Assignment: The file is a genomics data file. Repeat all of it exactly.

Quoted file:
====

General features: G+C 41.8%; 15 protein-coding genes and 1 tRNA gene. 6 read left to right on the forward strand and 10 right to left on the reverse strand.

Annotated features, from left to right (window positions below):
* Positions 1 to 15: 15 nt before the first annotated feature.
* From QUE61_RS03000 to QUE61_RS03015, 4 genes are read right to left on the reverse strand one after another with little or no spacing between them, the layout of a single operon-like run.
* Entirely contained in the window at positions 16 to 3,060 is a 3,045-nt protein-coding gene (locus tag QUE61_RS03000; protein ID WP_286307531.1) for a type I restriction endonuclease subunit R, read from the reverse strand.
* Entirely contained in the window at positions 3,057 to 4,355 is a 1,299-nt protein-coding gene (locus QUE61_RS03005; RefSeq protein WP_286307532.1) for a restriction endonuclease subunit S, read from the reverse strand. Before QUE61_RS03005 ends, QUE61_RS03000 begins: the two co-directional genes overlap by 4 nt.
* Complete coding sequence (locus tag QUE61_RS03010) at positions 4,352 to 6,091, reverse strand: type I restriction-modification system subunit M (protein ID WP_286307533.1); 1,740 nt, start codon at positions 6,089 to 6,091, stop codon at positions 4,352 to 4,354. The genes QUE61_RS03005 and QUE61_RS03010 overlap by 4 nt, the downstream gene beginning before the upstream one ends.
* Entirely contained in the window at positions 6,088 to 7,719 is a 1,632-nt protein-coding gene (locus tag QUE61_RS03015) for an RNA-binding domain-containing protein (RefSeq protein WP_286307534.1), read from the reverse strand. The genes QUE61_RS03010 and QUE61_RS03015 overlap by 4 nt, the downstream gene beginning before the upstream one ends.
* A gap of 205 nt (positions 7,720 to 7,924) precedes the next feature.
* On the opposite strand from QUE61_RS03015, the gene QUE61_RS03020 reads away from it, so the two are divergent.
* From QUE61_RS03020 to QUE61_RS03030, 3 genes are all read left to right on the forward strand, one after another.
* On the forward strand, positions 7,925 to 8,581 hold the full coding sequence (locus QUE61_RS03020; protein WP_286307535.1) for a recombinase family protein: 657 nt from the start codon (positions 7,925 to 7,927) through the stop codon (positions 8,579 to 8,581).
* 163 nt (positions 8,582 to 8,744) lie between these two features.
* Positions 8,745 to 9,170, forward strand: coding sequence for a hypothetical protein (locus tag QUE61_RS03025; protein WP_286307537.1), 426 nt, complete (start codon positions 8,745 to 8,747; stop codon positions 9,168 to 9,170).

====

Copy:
General features: G+C 41.8%; 15 protein-coding genes and 1 tRNA gene. 6 read left to right on the forward strand and 10 right to left on the reverse strand.

Annotated features, from left to right (window positions below):
* Positions 1 to 15: 15 nt before the first annotated feature.
* From QUE61_RS03000 to QUE61_RS03015, 4 genes are read right to left on the reverse strand one after another with little or no spacing between them, the layout of a single operon-like run.
* Entirely contained in the window at positions 16 to 3,060 is a 3,045-nt protein-coding gene (locus tag QUE61_RS03000; protein ID WP_286307531.1) for a type I restriction endonuclease subunit R, read from the reverse strand.
* Entirely contained in the window at positions 3,057 to 4,355 is a 1,299-nt protein-coding gene (locus QUE61_RS03005; RefSeq protein WP_286307532.1) for a restriction endonuclease subunit S, read from the reverse strand. Before QUE61_RS03005 ends, QUE61_RS03000 begins: the two co-directional genes overlap by 4 nt.
* Complete coding sequence (locus tag QUE61_RS03010) at positions 4,352 to 6,091, reverse strand: type I restriction-modification system subunit M (protein ID WP_286307533.1); 1,740 nt, start codon at positions 6,089 to 6,091, stop codon at positions 4,352 to 4,354. The genes QUE61_RS03005 and QUE61_RS03010 overlap by 4 nt, the downstream gene beginning before the upstream one ends.
* Entirely contained in the window at positions 6,088 to 7,719 is a 1,632-nt protein-coding gene (locus tag QUE61_RS03015) for an RNA-binding domain-containing protein (RefSeq protein WP_286307534.1), read from the reverse strand. The genes QUE61_RS03010 and QUE61_RS03015 overlap by 4 nt, the downstream gene beginning before the upstream one ends.
* A gap of 205 nt (positions 7,720 to 7,924) precedes the next feature.
* On the opposite strand from QUE61_RS03015, the gene QUE61_RS03020 reads away from it, so the two are divergent.
* From QUE61_RS03020 to QUE61_RS03030, 3 genes are all read left to right on the forward strand, one after another.
* On the forward strand, positions 7,925 to 8,581 hold the full coding sequence (locus QUE61_RS03020; protein WP_286307535.1) for a recombinase family protein: 657 nt from the start codon (positions 7,925 to 7,927) through the stop codon (positions 8,579 to 8,581).
* 163 nt (positions 8,582 to 8,744) lie between these two features.
* Positions 8,745 to 9,170, forward strand: coding sequence for a hypothetical protein (locus tag QUE61_RS03025; protein WP_286307537.1), 426 nt, complete (start codon positions 8,745 to 8,747; stop codon positions 9,168 to 9,170).